Q&A - June 24, 2016

Seems like mankind has always found it easier to tear down than to build up. This week, I offer twelve attitudes or actions from citizens that can “kill a small town.” Lists similar to this have been published in newspapers around the country, but I thought you might find this topic sarcastically amusing.

Q: How do you kill a small town?

If you really want to kill your small town, it’s not hard. Here are twelve surefire methods you can start using today. Just raise your right hand, and take the naysayer’s pledge.

  1. I swear to live in the past and remind others about how much better things used to be.
  2. I will attend no meetings of any kind and promise to rely on rumors as the primary source of my information.
  3. I will badmouth city and other local leaders every chance I get and criticize the way “they” are doing things.
  4. I promise to complain about the police department, fire department, public schools, chamber of commerce, city government, and any other local organization or service provider I can think of.
  5. I will pay absolutely no attention to the upkeep of my home, yard, or place of business. After all, the appearance of my property is nobody else’s business but my own.
  6. I will actively seek to buy things out of town, from mail order catalogs, or on the internet and completely ignore the merchants who work for the good of the town.
  7. I pledge to disregard the schools and will refuse to support the youth of the community in any way.
  8. I will assert with regularity that all kids are delinquents, all businessmen are crooks, and promise to point out the flaws of the community to the best of my abilities.
  9. I will avoid the use of trash containers and agree to discard my disposable items at my convenience and wherever I please.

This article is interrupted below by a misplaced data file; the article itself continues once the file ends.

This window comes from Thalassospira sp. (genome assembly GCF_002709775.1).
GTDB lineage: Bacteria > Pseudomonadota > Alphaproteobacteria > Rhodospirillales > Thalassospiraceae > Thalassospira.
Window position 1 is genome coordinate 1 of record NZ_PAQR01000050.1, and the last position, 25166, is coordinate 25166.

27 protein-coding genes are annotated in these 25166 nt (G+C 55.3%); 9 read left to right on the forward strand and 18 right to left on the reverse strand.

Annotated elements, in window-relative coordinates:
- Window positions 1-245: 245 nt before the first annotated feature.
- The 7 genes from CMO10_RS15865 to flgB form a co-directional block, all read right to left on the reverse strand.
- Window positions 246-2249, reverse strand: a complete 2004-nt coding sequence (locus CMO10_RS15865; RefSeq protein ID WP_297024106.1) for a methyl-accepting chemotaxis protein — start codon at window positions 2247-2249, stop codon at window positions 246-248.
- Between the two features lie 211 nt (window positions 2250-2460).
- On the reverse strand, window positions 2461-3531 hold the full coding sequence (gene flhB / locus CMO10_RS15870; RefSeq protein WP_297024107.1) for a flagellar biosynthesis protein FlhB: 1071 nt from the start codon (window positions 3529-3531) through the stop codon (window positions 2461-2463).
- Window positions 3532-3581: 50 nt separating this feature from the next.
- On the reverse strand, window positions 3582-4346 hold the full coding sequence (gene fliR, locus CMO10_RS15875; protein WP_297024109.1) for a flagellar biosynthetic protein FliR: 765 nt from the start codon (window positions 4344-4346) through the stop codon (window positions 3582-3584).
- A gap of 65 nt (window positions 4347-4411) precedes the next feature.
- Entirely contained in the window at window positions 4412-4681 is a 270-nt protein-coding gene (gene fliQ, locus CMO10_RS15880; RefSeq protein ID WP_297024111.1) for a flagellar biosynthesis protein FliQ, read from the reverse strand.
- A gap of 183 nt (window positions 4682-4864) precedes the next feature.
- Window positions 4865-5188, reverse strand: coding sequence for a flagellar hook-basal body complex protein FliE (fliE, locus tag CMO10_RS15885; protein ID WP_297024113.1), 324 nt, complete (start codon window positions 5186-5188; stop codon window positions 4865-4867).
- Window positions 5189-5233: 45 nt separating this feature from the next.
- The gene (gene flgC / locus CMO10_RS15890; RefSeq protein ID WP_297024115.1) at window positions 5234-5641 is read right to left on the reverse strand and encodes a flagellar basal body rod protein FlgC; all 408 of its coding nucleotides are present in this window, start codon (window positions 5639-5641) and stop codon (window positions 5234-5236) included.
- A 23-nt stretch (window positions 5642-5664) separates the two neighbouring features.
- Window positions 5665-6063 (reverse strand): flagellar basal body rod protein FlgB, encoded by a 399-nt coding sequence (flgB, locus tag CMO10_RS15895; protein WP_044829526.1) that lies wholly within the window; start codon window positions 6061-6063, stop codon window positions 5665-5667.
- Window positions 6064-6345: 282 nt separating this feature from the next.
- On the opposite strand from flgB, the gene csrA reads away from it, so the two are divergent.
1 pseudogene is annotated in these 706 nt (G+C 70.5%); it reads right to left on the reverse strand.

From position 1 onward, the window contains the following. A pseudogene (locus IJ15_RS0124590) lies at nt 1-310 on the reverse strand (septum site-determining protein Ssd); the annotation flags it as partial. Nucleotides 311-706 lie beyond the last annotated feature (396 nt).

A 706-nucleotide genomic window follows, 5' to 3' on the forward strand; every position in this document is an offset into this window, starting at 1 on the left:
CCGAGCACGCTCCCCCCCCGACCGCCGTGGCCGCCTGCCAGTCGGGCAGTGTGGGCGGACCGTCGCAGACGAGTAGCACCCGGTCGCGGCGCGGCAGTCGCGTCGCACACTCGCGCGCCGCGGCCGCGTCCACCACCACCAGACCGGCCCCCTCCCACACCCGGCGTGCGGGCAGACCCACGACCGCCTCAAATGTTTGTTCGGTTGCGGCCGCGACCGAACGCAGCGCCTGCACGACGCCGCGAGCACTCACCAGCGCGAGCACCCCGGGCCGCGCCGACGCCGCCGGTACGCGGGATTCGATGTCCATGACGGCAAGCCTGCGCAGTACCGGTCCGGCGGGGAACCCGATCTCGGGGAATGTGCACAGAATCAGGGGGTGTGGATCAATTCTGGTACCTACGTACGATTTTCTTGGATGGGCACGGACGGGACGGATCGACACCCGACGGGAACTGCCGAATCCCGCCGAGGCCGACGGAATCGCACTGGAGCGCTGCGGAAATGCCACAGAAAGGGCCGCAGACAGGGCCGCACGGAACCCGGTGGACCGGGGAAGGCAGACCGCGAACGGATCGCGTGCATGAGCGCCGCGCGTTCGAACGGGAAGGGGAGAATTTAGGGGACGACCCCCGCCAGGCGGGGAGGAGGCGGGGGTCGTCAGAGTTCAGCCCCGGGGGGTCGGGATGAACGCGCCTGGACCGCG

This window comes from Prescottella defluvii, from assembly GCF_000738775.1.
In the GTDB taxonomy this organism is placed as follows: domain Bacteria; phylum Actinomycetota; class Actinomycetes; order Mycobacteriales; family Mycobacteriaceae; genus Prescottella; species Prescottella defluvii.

10. I vow that whenever possible, I will use statements like “that will never work” or “this is how it’s always been done.”
  11. I will remove the word “volunteer” from my vocabulary and always affirm that one person cannot make a difference.
  12. And above all, I will always be skeptical, cynical, and negative about anything that is intended for the community’s progress or betterment and about any activity designed to make the town a better place to live.

If we all try very hard, we can ruin our town in no time. Why be part of the solution, when you can be part of the problem? Are you doing your part to kill Okmulgee?

It is sad to admit that some of our citizens actually behave this way and may not realize the damage they are doing. The real take away should be that civic pride begins with you and me. Good towns are built with engaged citizens and positive leadership.

I am so grateful to have this public forum to communicate with you. Please continue to send your questions to osuit-president@okstate.edu and I will do my best to answer them right here.